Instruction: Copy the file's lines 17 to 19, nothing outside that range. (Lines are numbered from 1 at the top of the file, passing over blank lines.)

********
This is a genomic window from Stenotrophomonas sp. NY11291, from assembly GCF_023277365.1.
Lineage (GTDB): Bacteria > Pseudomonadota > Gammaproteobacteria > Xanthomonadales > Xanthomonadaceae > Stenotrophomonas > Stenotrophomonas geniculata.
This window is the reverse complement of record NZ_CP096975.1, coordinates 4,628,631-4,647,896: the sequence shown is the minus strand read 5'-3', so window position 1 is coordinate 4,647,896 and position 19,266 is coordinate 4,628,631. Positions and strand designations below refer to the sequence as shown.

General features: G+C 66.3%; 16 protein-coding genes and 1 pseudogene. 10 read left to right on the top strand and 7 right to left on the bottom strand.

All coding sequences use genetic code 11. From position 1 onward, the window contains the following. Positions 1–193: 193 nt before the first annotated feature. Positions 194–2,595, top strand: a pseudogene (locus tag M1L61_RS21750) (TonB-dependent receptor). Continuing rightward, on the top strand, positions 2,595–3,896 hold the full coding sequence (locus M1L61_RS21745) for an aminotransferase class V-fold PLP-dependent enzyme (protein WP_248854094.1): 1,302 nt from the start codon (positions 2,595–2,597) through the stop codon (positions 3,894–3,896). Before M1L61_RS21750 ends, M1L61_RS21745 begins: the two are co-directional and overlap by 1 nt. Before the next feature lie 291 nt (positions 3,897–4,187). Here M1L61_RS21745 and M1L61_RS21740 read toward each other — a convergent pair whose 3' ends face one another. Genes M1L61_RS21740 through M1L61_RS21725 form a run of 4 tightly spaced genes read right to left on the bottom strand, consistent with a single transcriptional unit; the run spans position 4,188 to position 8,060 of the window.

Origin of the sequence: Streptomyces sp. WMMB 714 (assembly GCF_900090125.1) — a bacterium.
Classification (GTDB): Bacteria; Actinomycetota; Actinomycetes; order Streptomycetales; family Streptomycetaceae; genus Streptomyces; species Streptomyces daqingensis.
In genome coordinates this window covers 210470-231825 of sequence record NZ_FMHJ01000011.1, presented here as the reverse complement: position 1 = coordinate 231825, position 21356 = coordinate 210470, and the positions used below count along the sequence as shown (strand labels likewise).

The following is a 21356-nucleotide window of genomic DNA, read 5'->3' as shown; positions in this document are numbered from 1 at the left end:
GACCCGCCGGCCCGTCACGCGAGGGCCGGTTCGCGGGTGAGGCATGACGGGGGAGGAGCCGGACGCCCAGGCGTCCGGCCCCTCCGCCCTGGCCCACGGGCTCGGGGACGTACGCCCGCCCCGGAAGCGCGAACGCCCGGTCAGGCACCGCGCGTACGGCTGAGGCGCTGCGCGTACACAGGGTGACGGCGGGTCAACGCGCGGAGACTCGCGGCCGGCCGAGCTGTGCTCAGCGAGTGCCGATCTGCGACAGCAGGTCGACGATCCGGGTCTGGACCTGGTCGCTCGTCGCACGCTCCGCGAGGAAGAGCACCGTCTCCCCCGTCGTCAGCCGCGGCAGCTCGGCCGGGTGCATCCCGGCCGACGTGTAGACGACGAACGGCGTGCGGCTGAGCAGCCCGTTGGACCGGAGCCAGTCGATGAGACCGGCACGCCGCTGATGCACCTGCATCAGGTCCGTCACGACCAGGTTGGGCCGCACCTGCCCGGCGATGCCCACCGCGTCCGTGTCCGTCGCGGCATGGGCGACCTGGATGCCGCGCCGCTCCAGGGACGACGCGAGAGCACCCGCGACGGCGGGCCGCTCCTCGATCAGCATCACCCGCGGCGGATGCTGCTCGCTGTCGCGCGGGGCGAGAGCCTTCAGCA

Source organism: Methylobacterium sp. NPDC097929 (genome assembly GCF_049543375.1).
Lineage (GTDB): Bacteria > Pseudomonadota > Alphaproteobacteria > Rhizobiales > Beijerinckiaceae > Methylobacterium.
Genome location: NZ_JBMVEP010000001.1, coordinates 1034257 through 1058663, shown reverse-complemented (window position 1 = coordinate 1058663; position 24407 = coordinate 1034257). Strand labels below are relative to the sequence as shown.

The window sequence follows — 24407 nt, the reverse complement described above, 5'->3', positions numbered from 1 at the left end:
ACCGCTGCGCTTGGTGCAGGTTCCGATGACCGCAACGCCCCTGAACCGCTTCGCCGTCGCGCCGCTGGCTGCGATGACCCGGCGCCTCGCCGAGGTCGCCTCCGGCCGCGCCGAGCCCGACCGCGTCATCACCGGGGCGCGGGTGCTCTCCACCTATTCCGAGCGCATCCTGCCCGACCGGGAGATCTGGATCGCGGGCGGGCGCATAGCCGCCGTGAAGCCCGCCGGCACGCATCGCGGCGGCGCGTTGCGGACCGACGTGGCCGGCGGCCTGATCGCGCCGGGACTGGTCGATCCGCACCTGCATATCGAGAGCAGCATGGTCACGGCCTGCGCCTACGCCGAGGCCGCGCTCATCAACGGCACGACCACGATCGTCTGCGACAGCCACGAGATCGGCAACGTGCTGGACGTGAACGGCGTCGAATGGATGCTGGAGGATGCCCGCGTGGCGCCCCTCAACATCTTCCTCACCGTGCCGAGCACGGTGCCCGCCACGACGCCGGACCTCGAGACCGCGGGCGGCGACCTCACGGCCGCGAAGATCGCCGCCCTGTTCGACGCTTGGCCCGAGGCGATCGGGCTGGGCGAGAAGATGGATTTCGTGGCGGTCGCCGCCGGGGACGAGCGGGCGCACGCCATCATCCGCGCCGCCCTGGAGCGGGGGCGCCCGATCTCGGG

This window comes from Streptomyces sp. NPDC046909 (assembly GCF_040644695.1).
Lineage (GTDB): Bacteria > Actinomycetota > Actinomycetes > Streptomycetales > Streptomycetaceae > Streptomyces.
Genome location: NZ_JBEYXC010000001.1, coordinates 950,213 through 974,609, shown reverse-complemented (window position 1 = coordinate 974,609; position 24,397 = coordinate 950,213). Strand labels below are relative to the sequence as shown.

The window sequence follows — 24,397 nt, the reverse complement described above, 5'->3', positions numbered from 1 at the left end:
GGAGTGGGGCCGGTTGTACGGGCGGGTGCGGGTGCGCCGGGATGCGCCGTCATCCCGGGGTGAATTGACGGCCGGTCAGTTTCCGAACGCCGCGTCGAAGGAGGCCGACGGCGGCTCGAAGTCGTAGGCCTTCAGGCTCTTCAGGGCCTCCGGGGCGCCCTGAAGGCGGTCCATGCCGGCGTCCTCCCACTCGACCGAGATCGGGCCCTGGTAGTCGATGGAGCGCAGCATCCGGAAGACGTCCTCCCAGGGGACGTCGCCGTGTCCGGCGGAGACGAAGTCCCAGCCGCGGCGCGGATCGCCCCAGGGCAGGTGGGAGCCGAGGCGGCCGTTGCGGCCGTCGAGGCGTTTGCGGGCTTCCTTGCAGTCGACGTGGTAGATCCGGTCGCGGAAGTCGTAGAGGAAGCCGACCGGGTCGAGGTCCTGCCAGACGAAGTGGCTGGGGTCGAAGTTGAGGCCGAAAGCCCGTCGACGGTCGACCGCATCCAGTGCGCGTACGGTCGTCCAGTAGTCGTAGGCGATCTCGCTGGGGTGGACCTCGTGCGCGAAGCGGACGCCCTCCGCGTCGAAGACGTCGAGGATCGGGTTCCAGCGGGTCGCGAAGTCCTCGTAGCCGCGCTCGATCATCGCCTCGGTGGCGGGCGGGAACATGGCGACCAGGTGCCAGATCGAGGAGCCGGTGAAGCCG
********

Lineage (GTDB): Bacteria > Actinomycetota > Actinomycetes > Streptomycetales > Streptomycetaceae > Streptomyces.
Genome location: NZ_JBEYXC010000001.1, coordinates 950,213 through 974,609, shown reverse-complemented (window position 1 = coordinate 974,609; position 24,397 = coordinate 950,213). Strand labels below are relative to the sequence as shown.

The window sequence follows — 24,397 nt, the reverse complement described above, 5'->3', positions numbered from 1 at the left end: